US 6433545 B1
The invention relates to a method for evaluating signals while eliminating an interference signal on magnetoresistive sensor elements which is preferably proportional to the zero offset. The sensor elements can form a sensor element array such as a sensor bridge. According to the invention, the direction of magnetization of the sensor elements is modulated or shifted by applying a magnetic pulse field of a modulated or variable direction, and the output signals of the sensor elements or of the sensor element array are fed to a differential amplifier. Due to the modulation or shift of the operating voltage of the sensor bridge, the modulation or shift resulting at the same time as the magnetization of the sensor elements, a signal often arises which includes a direct component that is proportional to the magnetic field to be measured, and has an alternating component that is proportional to the offset voltage of the sensor element array. The latter is minimized by a feedback or is adjusted to zero. The bandwidth, with which the direct voltage that is proportional to the magnetic field to be measured can follow changes of the input signal, is greater in magnitude than the magnetization frequency of the sensor elements.
1. A method for evaluating signals with elimination of an interference signal proportional to the zero offset on a magnetoresistive sensor element, in which the directions of magnetization are reversed in said magnetoresistive sensor element having a Barber pole structure by application of a magnetic pulse field with an alternating direction, and an output voltage of said sensor element is fed to a differential amplifier, wherein the polarity of an operating voltage of said sensor element is changed at the cycle of said magnetic pulse field; that said output voltage of said sensor element is amplified by said differential amplifier and fed back to a low-pass via a reversing switch controlled at the cycle of said magnetic pulse field, and from the output of said low-pass fed back inphase to the input of said differential amplifier via an amplifier and a second reversing switch controlled at the cycle of said magnetic pulse field; and that the alternating component conditioned by the offset component of said output signal of said sensor element is controlled to zero in this way on the output of said differential amplifier.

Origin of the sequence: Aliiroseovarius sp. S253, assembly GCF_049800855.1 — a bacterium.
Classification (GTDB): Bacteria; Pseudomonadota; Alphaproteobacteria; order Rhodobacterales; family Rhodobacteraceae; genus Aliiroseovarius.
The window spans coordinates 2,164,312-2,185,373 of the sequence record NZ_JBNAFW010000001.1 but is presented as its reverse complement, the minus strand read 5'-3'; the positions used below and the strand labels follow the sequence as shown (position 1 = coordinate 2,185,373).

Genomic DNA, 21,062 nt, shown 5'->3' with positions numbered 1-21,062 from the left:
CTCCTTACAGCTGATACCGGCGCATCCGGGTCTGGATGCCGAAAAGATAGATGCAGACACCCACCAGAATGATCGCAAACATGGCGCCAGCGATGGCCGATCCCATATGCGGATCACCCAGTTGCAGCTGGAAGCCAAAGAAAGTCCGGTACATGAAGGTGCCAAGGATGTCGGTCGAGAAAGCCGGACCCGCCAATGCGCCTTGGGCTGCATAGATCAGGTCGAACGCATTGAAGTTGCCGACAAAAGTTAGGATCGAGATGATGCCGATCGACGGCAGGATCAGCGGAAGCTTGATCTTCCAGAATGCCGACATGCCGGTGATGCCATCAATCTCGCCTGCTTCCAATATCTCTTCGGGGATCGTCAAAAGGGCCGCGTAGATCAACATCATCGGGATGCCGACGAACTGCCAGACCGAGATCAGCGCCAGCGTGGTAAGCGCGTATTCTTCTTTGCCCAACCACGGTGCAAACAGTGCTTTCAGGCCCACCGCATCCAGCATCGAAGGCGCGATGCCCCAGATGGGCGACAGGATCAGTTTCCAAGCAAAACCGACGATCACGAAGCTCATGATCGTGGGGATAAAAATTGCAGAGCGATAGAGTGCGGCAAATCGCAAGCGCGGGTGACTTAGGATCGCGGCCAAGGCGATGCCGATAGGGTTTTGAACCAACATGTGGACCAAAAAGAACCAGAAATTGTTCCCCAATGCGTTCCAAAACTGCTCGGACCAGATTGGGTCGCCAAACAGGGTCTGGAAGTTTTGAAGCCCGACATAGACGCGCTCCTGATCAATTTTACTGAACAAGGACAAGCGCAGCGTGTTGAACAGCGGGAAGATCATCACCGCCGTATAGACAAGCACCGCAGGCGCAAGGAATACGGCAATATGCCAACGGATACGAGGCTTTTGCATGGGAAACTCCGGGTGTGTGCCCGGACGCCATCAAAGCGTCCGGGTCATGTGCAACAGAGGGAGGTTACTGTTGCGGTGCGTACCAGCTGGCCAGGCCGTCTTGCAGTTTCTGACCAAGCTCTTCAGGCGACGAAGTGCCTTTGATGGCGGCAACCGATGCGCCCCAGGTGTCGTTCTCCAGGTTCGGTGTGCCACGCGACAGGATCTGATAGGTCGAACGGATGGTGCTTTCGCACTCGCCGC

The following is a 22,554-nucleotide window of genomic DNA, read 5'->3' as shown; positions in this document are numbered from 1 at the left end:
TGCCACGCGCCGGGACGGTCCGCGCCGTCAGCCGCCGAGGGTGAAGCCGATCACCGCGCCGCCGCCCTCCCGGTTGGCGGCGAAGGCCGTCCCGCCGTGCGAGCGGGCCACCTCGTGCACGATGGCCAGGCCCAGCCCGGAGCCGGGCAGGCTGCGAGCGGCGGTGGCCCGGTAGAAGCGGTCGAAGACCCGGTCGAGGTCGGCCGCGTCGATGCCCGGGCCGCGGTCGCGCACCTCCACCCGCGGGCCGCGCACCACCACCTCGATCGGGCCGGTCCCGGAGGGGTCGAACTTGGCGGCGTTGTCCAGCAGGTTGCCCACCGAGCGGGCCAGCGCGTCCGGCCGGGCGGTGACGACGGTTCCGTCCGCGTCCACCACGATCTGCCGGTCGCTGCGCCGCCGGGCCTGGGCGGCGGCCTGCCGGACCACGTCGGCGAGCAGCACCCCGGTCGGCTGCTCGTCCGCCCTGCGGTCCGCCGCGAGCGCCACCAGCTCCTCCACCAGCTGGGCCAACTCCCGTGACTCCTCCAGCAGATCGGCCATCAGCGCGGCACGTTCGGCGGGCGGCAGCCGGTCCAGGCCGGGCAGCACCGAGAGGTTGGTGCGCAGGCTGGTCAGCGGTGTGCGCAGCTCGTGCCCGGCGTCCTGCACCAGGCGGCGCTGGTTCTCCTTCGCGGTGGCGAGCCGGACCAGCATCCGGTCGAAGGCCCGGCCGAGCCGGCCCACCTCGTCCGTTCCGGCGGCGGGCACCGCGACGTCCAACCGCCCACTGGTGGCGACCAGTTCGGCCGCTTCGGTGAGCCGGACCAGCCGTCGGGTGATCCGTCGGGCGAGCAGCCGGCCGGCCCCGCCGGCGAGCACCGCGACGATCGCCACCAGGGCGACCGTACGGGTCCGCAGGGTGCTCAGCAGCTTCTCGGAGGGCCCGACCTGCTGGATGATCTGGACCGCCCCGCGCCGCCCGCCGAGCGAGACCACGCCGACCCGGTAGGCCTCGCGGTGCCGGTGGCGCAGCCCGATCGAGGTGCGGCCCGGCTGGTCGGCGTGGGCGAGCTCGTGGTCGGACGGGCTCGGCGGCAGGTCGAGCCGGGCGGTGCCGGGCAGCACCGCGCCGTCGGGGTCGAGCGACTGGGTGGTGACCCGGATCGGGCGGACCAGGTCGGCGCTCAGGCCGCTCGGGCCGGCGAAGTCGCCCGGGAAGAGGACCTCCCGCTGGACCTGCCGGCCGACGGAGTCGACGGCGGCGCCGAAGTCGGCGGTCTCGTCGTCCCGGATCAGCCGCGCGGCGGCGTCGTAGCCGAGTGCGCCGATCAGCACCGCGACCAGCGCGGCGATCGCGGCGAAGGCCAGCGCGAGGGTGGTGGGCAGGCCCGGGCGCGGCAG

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Applicants claim priority under 35 U.S.C. §119 of GERMAN Application No. 198 34 153.9 filed Jul. 29, 1998. Applicants also claim priority under 35 U.S.C. §120 of PCT/EPT99/05233 filed on Jul. 22, 1999. The international application under PCT article 21 (2) was not published in English.
The invention relates to a method and a number of devices for carrying out said method for evaluating the signals of magnetoresistive sensors, in connection with which for the purpose of eliminating an interference signal that is proportional to the zero offset, the magnetization of the magnetoresistive resistor strips is periodically adjusted or only modulated by flip current pulses alternating in the positive and negative directions by way of an integrated flip line or by an external flip coil. The magnetoresistive sensor can be employed in this connection for high-resolution measurements of a magnetic field or of a magnetic field gradient, or of values based thereon, for example for potential-free current measurements.
Measuring devices for measuring magnetic fields that employ such methods with the objective of separating the offset voltage caused in magnetoresistive sensor bridges by unevenness of the resistances and their temperature dependency, from the sensor signal that is proportional to the magnetic field, are already known. For example, laid-open patent specification DE-OS 34 42 278 describes a magnetic field measuring device that contains a magnetic field sensor with four sensor elements consisting of magnetoresistive layer strips with Barber pole structures. Said sensor elements are wired as a Wheatstone bridge and are fed by a direct current source. Owing to tolerances in the manufacture of the magnetoresistive layer strips, not all four bridge resistances are completely the same, and without the presence of a magnetic field to be measured, the offset voltage ensuing from the dc voltage value appears on the output of the sensor bridge. All of the magnetoresistive layer strips of the sensors each have in each case at the same time the same magnetically preferred direction ensuing from the direction of their respective magnetization. A magnetizing coil is arranged within the proximity of the sensor elements, which is supplied by a current pulse generator with short, alternating positive and negative current pulses. Said current pulses generate in the magnetizing coil an alternating magnetic field that reverses the magnetism of the magnetoresistive layer strips at the cycle of the flip current pulses. When a magnetic field to be measured is applied, an ac voltage appears on the zero branch of the sensor bridge in addition to the aforementioned dc offset voltage. Said ac voltage can be indicated by a phase-sensitive rectifier that is controlled by the current pulse generator. On the output, said rectifier has an integrator for eliminating the offset voltage contained as the ac voltage component. The output voltage of said integrator is proportional to the magnetic field associated with the magnetic field sensor as long as it lies within the linearity region of the magnetic field sensor.